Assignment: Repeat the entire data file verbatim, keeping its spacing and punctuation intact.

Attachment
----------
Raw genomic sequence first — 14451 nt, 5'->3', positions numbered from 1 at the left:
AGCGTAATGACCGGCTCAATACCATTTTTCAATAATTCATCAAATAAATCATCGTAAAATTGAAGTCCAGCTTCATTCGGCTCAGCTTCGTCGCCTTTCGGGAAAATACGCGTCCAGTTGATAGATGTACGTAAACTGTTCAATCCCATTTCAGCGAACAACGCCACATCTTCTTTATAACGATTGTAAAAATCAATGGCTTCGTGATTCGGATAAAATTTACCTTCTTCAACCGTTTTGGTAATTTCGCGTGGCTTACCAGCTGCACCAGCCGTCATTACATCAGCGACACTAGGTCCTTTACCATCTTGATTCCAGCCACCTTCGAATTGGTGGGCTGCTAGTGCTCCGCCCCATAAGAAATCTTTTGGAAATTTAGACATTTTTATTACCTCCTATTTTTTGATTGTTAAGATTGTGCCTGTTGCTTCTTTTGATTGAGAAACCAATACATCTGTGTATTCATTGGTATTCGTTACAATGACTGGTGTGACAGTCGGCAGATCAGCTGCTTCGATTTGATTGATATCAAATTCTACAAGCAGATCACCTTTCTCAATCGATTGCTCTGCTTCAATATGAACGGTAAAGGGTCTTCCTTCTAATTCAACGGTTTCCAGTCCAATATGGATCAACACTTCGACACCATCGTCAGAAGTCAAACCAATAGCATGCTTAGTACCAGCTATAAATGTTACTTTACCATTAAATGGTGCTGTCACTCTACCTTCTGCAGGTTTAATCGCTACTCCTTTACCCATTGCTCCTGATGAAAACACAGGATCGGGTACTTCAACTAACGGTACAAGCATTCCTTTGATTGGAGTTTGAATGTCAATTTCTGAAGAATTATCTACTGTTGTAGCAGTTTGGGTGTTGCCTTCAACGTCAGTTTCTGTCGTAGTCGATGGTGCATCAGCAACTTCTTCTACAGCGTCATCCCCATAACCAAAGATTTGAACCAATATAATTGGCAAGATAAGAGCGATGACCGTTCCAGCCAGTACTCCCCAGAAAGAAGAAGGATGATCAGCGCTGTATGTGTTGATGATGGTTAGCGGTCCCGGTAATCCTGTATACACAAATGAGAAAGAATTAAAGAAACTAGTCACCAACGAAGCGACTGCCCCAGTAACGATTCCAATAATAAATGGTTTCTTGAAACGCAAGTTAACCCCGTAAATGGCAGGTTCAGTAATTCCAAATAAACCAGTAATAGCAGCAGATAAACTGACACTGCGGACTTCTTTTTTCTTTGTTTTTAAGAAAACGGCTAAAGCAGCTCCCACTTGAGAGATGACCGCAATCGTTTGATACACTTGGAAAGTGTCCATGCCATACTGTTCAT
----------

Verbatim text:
Raw genomic sequence first — 14451 nt, 5'->3', positions numbered from 1 at the left:
AGCGTAATGACCGGCTCAATACCATTTTTCAATAATTCATCAAATAAATCATCGTAAAATTGAAGTCCAGCTTCATTCGGCTCAGCTTCGTCGCCTTTCGGGAAAATACGCGTCCAGTTGATAGATGTACGTAAACTGTTCAATCCCATTTCAGCGAACAACGCCACATCTTCTTTATAACGATTGTAAAAATCAATGGCTTCGTGATTCGGATAAAATTTACCTTCTTCAACCGTTTTGGTAATTTCGCGTGGCTTACCAGCTGCACCAGCCGTCATTACATCAGCGACACTAGGTCCTTTACCATCTTGATTCCAGCCACCTTCGAATTGGTGGGCTGCTAGTGCTCCGCCCCATAAGAAATCTTTTGGAAATTTAGACATTTTTATTACCTCCTATTTTTTGATTGTTAAGATTGTGCCTGTTGCTTCTTTTGATTGAGAAACCAATACATCTGTGTATTCATTGGTATTCGTTACAATGACTGGTGTGACAGTCGGCAGATCAGCTGCTTCGATTTGATTGATATCAAATTCTACAAGCAGATCACCTTTCTCAATCGATTGCTCTGCTTCAATATGAACGGTAAAGGGTCTTCCTTCTAATTCAACGGTTTCCAGTCCAATATGGATCAACACTTCGACACCATCGTCAGAAGTCAAACCAATAGCATGCTTAGTACCAGCTATAAATGTTACTTTACCATTAAATGGTGCTGTCACTCTACCTTCTGCAGGTTTAATCGCTACTCCTTTACCCATTGCTCCTGATGAAAACACAGGATCGGGTACTTCAACTAACGGTACAAGCATTCCTTTGATTGGAGTTTGAATGTCAATTTCTGAAGAATTATCTACTGTTGTAGCAGTTTGGGTGTTGCCTTCAACGTCAGTTTCTGTCGTAGTCGATGGTGCATCAGCAACTTCTTCTACAGCGTCATCCCCATAACCAAAGATTTGAACCAATATAATTGGCAAGATAAGAGCGATGACCGTTCCAGCCAGTACTCCCCAGAAAGAAGAAGGATGATCAGCGCTGTATGTGTTGATGATGGTTAGCGGTCCCGGTAATCCTGTATACACAAATGAGAAAGAATTAAAGAAACTAGTCACCAACGAAGCGACTGCCCCAGTAACGATTCCAATAATAAATGGTTTCTTGAAACGCAAGTTAACCCCGTAAATGGCAGGTTCAGTAATTCCAAATAAACCAGTAATAGCAGCAGATAAACTGACACTGCGGACTTCTTTTTTCTTTGTTTTTAAGAAAACGGCTAAAGCAGCTCCCACTTGAGAGATGACCGCAATCGTTTGATACACTTGGAAAGTGTCCATGCCATACTGTTCAT